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Tracking notes

The other morning, after a nice light new snow, I drove the dirt road.  The elk were out, as always in the early morning, feeding, in a large group of over 700.  As I continued my drive, I came to a fresh track of two wolves that had run down the road.  They weren’t wandering, but directed towards somewhere.  In short order, another wolf came trotting in from the nearby meadows. Then another, and another.  Soon the tracks clearly showed 6 wolves running alongside each other.

Over time six wolves came trotting down the road

Over time six wolves came trotting down the road

Every so often I’d stop the car, get out, and examine the track.  These were the Hoodoos, a pack of stout, large wolves with the alpha tracks measuring around 5″ long x 4″ wide.

Wolf print

They didn’t appear in a hurry or threatened, for they were all side trotting with a stride about 30″. Their tracks sometimes overlapped or meandered.  Occasionally a few of them run off the road, then return at a different location.  These might have been the pups, exploring and meandering more than adults would.

Then a strange thing happened.  It appeared that more and more wolves were ‘returning’ to the road, all traveling in the same direction.  At one point I struggled to tease apart all the tracks and I counted eleven or twelve wolves!  I knew there was no way we had this big a pack in our area this year.  There are two packs around, but they don’t travel together.  I couldn’t figure it out.

I counted around 11 or 12 wolves

I counted around 11 or 12 wolves with all the tracks in the same direction and the same freshness

Then tracks ended by running off the roadside into a field of brush and willows, a haven for a young bull moose newly kicked out on his own this year.  I saw magpies hanging on the fence by the willow’s edge. So this was what all the ruckus of tracks was about!  I realized that these wolves had made a kill in the willows, fed for a while there, then headed off, only to circle back via the road and feed once more.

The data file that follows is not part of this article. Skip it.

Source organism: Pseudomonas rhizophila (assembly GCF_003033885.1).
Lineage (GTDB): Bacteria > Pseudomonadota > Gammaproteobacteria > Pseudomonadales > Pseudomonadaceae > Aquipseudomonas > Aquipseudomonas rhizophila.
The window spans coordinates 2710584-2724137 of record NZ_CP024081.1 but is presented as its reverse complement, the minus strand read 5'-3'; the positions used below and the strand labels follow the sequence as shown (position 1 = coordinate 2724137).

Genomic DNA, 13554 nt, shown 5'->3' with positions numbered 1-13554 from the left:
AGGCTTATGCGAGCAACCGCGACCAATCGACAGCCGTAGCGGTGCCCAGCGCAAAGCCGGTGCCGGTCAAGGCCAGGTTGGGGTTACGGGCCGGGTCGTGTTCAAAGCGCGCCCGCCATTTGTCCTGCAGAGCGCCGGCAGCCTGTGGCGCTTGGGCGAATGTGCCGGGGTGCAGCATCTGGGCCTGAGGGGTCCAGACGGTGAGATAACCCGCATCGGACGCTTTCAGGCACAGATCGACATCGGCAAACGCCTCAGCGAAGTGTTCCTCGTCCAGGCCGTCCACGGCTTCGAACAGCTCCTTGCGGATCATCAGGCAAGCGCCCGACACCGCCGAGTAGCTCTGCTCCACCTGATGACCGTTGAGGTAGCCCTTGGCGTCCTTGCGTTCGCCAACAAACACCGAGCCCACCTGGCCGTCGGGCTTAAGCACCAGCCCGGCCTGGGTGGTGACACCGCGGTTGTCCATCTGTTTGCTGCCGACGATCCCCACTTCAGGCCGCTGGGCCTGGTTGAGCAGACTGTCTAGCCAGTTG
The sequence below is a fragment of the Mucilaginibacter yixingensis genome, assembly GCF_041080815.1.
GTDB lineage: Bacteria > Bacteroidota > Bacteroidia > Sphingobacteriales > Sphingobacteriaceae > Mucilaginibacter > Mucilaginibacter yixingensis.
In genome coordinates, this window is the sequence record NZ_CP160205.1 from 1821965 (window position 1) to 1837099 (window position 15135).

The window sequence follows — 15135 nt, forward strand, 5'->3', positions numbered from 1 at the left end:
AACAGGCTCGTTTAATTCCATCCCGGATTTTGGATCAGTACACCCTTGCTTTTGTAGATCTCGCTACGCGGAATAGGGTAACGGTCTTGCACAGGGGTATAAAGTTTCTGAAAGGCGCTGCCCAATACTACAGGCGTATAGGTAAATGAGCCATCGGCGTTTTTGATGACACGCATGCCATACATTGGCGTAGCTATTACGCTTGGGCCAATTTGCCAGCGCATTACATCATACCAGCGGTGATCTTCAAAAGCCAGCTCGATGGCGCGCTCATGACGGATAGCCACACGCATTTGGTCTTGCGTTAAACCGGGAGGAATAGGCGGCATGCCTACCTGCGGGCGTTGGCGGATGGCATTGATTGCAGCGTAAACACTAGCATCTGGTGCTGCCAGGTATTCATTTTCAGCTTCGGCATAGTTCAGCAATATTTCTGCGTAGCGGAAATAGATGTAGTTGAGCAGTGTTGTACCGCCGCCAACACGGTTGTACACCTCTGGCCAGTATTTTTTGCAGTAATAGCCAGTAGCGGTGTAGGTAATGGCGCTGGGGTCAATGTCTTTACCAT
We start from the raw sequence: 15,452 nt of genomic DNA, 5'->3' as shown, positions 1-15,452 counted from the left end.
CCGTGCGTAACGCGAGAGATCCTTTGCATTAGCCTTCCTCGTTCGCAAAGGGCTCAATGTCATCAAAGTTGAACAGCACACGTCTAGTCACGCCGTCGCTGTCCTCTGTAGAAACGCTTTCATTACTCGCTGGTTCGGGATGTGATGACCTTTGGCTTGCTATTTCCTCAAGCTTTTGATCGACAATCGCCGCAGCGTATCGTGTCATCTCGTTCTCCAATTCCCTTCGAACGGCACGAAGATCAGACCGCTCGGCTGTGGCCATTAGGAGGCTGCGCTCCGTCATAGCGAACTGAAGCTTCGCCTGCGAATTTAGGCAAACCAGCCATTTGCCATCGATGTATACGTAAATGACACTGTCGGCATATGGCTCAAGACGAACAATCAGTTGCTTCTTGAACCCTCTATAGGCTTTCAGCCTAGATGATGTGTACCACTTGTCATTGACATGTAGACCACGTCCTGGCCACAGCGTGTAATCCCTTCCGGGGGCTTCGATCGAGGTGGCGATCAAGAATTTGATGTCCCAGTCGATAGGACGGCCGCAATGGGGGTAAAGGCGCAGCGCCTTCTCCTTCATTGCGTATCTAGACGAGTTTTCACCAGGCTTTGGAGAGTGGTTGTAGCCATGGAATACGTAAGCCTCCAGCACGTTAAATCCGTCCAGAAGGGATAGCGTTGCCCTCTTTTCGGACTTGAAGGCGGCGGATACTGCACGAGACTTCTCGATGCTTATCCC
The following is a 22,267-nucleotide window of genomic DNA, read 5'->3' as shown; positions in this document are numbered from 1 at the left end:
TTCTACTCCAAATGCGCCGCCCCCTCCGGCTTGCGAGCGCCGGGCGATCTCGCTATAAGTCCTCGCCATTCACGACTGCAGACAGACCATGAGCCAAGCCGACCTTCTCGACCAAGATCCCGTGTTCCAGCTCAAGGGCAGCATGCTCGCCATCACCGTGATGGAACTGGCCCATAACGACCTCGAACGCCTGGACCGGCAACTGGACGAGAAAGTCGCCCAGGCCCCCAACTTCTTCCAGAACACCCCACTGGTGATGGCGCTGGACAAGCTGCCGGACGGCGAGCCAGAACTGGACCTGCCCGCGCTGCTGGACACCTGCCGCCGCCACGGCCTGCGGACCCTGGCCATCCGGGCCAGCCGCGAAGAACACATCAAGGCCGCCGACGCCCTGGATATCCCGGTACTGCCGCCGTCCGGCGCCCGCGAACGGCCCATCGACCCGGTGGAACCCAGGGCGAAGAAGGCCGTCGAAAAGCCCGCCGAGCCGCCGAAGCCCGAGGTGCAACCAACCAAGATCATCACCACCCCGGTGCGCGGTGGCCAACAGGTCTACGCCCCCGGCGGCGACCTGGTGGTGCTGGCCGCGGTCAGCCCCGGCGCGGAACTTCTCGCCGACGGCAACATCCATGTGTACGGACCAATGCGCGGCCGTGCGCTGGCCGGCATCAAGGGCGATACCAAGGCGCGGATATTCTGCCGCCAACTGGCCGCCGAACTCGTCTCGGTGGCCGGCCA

A few mornings later I walked out into the willows.  I was curious if that young moose had been their victim.  Moose are scarce here, having a hard time making a comeback between diseases, the ’88 fires destroying habitat, the warm summer and winter temperatures, as well as added predators.  Moose suffer heat stress in winter when temperatures are above 23 degrees.  Since early January most of our daytime temps have been above freezing, and many days in the 40’s and 50’s.  Thinking that it’s rare to find elk hanging in dense willow cover these days, I was afraid it was this moose that had been killed.

Hoodoo wolf prowling around

Hoodoo wolf prowling around

Yet the elk had been acting strangely early in the year–I’d seen them alone, in small groups, in tight areas, feeding mid-day, and not in the larger herds I’m used to.  But in the last several weeks, their ‘normal’ patterns have returned–normal for winters here means elk moving in large bunches from 100-700 elk and feeding early morning and late afternoons.  Although elk patterns are mysterious, I’m suspecting that when the elk came down from the Park in late December this year, the wolves were late in following them and were still higher up.  But as soon as the Hoodoos got to work, the elk became the herd animals nature intended.  Unlike many wolf packs in years past that resorted to killing deer, the Hoodoos are experienced hunters and know how to kill elk.

Here's my moose

Here’s my moose

With the help of a Koda sniff, we found the leg of the animal.  Not our moose but an elk, and it looked like a two or three year old from the look of the skin.  On the way back home, I saw that moose that had been hanging out in those willows for weeks on end.  He had moved up the road to a different area.

Sometimes it pays not to jump to conclusions, but instead be patient, and attempt to tease apart the puzzle of wildlife.

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